Sunday, December 25, 2011

European Commission - Energy Roadmap 2050: a secure, competitive and low-carbon energy sector is possible
To achieve the goal of cutting emissions by over 80% by 2050, Europe's energy production will have to be almost carbon-free. How to achieve this without disrupting energy supplies and competitiveness is the question answered by the Energy Roadmap 2050 the Commission is presenting today. Based on the analysis of a set of scenarios, the document describes the consequences of a carbon free energy system and the policy framework needed. This should allow member states to make the required energy choices and create a stable business climate for private investment, especially until 2030.

Energy Commissioner G√ľnther Oettinger stated: "Only a new energy model will make our system secure, competitive and sustainable in the long-run. We now have a European framework for the necessary policy measures to be taken in order to secure the right investments."

The analysis is based on illustrative scenarios, created by combining in different ways the four main decarbonisation routes (energy efficiency, renewables, nuclear and CCS). None is likely to materialise but all scenarios clearly show a set of "no regrets" options for the coming years.

The Energy Roadmap 2050 identifies a number of elements which have positive impacts in all circumstances, and thus define some key outcomes such as:
  • Decarbonisation of the energy system is technically and economically feasible. All decarbonisation scenarios allow achieving the emission reduction target and can be less costly than current policies in the long-run.
  • Energy Efficiency and renewable energy are critical. Irrespective of the particular energy mix chosen, higher energy efficiency and important rising shares of renewables are necessary to meet the CO2 targets in 2050. The scenarios also show that electricity will play a greater role than now. Gas, oil, coal and nuclear also figure in all scenarios in different proportions, allowing Member States to keep flexible options in their energy mix provided a well connected internal market is achieved quickly.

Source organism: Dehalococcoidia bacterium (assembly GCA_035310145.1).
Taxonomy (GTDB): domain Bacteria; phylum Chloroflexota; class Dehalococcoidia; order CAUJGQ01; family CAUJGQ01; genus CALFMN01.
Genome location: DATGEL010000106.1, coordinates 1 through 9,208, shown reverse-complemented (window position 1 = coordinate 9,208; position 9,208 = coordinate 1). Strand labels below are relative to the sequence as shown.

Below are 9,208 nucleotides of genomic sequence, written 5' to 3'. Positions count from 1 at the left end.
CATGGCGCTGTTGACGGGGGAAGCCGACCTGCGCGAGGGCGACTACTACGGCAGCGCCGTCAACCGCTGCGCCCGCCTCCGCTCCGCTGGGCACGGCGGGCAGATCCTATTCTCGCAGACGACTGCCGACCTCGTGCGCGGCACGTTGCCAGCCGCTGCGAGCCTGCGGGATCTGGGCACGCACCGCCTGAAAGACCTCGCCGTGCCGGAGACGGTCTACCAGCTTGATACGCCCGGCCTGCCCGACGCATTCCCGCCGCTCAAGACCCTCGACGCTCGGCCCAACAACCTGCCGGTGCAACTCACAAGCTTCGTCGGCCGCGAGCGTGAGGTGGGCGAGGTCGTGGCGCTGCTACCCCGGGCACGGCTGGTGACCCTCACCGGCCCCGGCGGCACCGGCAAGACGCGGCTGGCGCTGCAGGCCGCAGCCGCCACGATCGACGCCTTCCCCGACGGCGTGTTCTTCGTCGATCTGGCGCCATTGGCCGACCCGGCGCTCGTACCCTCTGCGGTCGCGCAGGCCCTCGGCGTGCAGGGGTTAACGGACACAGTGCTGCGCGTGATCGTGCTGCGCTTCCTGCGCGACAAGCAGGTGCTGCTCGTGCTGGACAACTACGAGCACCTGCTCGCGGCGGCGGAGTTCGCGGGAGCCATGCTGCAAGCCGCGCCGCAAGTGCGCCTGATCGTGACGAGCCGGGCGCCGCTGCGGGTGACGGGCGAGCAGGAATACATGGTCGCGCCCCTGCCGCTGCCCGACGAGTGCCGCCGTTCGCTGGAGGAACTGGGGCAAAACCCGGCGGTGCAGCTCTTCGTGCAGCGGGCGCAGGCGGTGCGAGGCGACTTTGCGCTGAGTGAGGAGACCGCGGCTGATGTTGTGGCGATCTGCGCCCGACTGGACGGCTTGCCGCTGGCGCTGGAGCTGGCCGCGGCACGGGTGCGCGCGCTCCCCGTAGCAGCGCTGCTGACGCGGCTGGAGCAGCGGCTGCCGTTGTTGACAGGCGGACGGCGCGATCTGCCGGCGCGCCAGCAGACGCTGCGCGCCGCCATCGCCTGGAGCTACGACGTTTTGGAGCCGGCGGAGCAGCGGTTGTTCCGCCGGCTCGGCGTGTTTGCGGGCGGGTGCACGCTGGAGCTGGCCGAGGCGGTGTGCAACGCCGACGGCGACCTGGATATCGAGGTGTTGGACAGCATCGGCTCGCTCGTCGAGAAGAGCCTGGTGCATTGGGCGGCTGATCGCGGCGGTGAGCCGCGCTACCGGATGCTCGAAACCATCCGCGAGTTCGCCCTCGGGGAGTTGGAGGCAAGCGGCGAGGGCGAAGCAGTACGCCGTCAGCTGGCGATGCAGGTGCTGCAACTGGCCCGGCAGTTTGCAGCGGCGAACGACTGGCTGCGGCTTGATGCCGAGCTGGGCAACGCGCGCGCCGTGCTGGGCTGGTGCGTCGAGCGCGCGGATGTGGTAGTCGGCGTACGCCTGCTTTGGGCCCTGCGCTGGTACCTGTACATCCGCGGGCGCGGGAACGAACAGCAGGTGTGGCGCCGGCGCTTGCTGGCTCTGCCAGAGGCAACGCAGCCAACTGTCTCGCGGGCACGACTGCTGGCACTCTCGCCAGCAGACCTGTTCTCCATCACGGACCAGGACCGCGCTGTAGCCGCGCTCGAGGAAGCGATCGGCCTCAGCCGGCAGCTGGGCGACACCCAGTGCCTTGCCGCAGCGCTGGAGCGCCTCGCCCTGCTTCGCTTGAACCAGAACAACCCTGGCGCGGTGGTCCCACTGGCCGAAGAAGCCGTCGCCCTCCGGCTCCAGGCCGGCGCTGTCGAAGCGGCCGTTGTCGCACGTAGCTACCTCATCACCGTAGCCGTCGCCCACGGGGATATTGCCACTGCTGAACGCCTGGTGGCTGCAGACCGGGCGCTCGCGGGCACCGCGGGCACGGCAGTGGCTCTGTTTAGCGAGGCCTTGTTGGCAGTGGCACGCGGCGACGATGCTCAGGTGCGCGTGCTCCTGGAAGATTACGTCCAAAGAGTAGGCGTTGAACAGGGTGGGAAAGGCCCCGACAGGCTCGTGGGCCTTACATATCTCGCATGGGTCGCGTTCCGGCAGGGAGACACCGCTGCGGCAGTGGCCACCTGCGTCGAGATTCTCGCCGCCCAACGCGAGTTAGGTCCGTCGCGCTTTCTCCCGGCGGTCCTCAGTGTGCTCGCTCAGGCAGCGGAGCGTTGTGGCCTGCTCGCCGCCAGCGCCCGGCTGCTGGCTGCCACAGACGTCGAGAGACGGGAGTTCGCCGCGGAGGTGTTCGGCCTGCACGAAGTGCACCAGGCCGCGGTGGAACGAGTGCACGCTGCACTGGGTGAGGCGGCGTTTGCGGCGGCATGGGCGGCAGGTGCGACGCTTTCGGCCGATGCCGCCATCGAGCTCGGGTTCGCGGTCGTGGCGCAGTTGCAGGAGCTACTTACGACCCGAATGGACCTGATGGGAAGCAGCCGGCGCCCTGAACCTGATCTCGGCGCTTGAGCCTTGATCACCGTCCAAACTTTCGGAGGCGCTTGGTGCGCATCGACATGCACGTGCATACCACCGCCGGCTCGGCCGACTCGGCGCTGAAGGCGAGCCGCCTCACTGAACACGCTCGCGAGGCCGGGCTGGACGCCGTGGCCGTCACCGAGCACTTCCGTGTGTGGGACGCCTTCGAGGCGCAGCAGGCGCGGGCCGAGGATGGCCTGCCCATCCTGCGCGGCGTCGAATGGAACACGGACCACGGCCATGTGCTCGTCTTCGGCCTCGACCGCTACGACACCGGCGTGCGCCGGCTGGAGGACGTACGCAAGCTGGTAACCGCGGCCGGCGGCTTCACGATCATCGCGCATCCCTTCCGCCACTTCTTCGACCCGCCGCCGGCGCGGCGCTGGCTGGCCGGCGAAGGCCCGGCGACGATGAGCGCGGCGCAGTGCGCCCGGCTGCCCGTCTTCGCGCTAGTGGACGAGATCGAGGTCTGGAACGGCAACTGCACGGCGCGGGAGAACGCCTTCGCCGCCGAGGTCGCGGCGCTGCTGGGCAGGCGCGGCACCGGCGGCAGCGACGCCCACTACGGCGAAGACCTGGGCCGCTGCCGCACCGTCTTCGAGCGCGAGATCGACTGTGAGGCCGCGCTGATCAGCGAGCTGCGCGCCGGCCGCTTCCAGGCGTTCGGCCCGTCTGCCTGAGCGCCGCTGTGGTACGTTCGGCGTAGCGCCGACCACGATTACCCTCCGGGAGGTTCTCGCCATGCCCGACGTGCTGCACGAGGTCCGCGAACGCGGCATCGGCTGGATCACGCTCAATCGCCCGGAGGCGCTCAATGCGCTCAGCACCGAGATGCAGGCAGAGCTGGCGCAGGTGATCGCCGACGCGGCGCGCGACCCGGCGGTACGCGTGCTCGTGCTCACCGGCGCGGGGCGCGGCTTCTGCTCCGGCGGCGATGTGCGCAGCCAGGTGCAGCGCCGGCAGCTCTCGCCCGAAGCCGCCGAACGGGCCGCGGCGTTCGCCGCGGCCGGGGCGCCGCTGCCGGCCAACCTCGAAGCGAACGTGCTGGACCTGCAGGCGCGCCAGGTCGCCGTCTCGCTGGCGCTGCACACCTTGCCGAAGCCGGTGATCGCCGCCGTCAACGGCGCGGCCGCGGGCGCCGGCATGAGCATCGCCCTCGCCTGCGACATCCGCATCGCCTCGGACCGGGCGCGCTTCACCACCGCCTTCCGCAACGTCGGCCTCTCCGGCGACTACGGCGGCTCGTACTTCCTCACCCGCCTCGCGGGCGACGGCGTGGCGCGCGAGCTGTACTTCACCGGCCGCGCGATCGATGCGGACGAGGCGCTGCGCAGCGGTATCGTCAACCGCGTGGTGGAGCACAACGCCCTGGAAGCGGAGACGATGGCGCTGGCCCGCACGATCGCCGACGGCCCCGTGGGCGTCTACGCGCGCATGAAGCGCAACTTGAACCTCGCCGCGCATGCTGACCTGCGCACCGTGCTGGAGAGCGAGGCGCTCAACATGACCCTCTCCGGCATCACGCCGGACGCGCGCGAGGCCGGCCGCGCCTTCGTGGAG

• Early Investments cost less. Investment decisions for the necessary infrastructure up to 2030 must be taken now, as infrastructure built 30-40 years ago needs to be replaced. Acting immediately can avoid more costly changes in twenty years. The EU's energy evolution requires anyway modernisation and much more flexible infrastructure such as cross border interconnections, "intelligent" electricity grids and modern low-carbon technologies to produce, transmit and store energy.
  • Contain the increase of prices. The investments made now will pave the way for the best prices in the future. Electricity prices are bound to raise until 2030, but can fall thereafter thanks to lower cost of supply, saving policies and improved technologies. The costs will be outweighed by the high level of sustainable investment brought into the European economy, the related local jobs, and the decreased import dependency. All scenarios get to decarbonisation with no major differences in terms of overall costs or security of supply implications.
  • Economies of scale are needed. A European approach will result in lower costs and secure supply compared to national parallel schemes. This includes a common energy market which should be completed by 2014.
The aim of the roadmap is to achieve the low-carbon 2050 objectives while improving Europe's competitiveness and security of supply. Member States are already planning national energy policies for the future, but it is necessary to join forces in coordinating their efforts within a broader framework. The Roadmap will be followed by further policy initiatives on specific energy policy areas in the coming years, starting with proposals on the internal market, renewable energy and nuclear safety next year.